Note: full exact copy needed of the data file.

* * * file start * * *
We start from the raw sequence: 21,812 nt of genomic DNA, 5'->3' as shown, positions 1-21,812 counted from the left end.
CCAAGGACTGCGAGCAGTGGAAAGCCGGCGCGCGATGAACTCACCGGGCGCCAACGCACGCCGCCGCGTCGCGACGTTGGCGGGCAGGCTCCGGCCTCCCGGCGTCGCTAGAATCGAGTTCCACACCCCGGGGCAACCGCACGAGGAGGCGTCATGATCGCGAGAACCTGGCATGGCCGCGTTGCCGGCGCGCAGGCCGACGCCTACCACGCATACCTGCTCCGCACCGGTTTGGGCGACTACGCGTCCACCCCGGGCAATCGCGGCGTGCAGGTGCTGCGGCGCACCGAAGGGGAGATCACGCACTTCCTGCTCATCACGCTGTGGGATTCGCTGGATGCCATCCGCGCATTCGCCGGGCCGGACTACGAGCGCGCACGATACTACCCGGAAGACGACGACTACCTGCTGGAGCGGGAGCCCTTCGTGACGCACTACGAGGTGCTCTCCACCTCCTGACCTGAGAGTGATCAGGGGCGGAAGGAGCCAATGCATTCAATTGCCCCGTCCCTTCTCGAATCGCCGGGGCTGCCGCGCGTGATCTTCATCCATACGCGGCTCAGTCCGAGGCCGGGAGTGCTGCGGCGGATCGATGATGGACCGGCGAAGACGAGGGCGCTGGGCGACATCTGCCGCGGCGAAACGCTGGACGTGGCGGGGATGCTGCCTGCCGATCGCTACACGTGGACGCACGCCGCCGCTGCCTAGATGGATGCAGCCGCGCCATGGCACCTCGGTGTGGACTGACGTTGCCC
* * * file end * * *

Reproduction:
We start from the raw sequence: 21,812 nt of genomic DNA, 5'->3' as shown, positions 1-21,812 counted from the left end.
CCAAGGACTGCGAGCAGTGGAAAGCCGGCGCGCGATGAACTCACCGGGCGCCAACGCACGCCGCCGCGTCGCGACGTTGGCGGGCAGGCTCCGGCCTCCCGGCGTCGCTAGAATCGAGTTCCACACCCCGGGGCAACCGCACGAGGAGGCGTCATGATCGCGAGAACCTGGCATGGCCGCGTTGCCGGCGCGCAGGCCGACGCCTACCACGCATACCTGCTCCGCACCGGTTTGGGCGACTACGCGTCCACCCCGGGCAATCGCGGCGTGCAGGTGCTGCGGCGCACCGAAGGGGAGATCACGCACTTCCTGCTCATCACGCTGTGGGATTCGCTGGATGCCATCCGCGCATTCGCCGGGCCGGACTACGAGCGCGCACGATACTACCCGGAAGACGACGACTACCTGCTGGAGCGGGAGCCCTTCGTGACGCACTACGAGGTGCTCTCCACCTCCTGACCTGAGAGTGATCAGGGGCGGAAGGAGCCAATGCATTCAATTGCCCCGTCCCTTCTCGAATCGCCGGGGCTGCCGCGCGTGATCTTCATCCATACGCGGCTCAGTCCGAGGCCGGGAGTGCTGCGGCGGATCGATGATGGACCGGCGAAGACGAGGGCGCTGGGCGACATCTGCCGCGGCGAAACGCTGGACGTGGCGGGGATGCTGCCTGCCGATCGCTACACGTGGACGCACGCCGCCGCTGCCTAGATGGATGCAGCCGCGCCATGGCACCTCGGTGTGGACTGACGTTGCCC